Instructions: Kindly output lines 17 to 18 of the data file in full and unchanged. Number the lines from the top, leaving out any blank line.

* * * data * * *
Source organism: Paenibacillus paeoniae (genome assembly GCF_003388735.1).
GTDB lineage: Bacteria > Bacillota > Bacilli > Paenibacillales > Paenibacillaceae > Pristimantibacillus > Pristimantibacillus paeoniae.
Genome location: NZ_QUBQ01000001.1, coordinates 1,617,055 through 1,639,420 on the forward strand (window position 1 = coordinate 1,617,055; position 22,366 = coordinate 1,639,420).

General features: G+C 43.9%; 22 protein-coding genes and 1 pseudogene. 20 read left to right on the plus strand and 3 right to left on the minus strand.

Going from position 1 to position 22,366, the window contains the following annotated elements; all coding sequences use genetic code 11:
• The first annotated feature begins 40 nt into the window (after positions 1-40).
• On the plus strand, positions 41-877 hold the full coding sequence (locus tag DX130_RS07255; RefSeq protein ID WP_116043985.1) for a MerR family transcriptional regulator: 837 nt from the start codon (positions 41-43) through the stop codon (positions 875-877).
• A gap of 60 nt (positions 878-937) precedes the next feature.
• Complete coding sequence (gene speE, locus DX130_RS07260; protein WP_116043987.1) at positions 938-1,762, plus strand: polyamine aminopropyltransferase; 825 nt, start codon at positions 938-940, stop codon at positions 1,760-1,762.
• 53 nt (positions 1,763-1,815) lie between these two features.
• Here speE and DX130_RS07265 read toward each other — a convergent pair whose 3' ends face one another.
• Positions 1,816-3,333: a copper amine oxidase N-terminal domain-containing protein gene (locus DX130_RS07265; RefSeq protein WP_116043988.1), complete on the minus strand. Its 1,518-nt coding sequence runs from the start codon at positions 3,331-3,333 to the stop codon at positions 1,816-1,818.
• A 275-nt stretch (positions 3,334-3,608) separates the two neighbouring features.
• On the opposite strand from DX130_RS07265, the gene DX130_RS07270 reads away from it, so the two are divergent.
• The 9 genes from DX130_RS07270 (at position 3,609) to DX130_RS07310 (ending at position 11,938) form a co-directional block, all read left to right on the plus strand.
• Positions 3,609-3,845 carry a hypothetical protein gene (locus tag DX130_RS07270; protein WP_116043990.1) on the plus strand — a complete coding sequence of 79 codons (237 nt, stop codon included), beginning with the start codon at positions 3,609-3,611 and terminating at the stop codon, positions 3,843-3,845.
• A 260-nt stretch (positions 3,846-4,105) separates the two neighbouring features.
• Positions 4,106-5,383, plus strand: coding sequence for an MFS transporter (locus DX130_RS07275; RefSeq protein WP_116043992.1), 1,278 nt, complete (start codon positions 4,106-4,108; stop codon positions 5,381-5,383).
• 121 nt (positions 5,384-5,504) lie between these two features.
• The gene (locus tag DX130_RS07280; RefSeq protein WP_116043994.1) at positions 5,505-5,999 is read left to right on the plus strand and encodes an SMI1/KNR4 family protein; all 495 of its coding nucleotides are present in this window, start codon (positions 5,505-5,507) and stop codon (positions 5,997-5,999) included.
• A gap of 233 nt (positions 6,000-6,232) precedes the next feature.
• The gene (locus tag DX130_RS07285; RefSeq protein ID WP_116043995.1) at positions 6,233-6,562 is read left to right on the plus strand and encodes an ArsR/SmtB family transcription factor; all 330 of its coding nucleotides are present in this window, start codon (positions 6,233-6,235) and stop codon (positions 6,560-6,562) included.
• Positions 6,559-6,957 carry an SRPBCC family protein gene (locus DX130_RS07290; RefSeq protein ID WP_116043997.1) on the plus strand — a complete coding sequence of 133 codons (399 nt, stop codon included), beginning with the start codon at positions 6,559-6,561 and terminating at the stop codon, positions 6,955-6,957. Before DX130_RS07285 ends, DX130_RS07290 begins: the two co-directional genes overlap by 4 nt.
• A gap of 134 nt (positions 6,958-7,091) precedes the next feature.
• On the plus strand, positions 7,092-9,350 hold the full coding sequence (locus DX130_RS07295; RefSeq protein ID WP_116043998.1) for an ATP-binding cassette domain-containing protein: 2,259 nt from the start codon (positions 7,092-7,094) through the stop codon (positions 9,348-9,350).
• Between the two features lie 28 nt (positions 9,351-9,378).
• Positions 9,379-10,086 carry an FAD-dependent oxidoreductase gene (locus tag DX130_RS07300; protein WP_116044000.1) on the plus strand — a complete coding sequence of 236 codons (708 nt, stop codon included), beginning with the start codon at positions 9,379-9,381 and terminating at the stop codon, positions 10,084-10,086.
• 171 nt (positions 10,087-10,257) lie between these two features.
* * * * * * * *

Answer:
• A 260-nt stretch (positions 3,846-4,105) separates the two neighbouring features.
• Positions 4,106-5,383, plus strand: coding sequence for an MFS transporter (locus DX130_RS07275; RefSeq protein WP_116043992.1), 1,278 nt, complete (start codon positions 4,106-4,108; stop codon positions 5,381-5,383).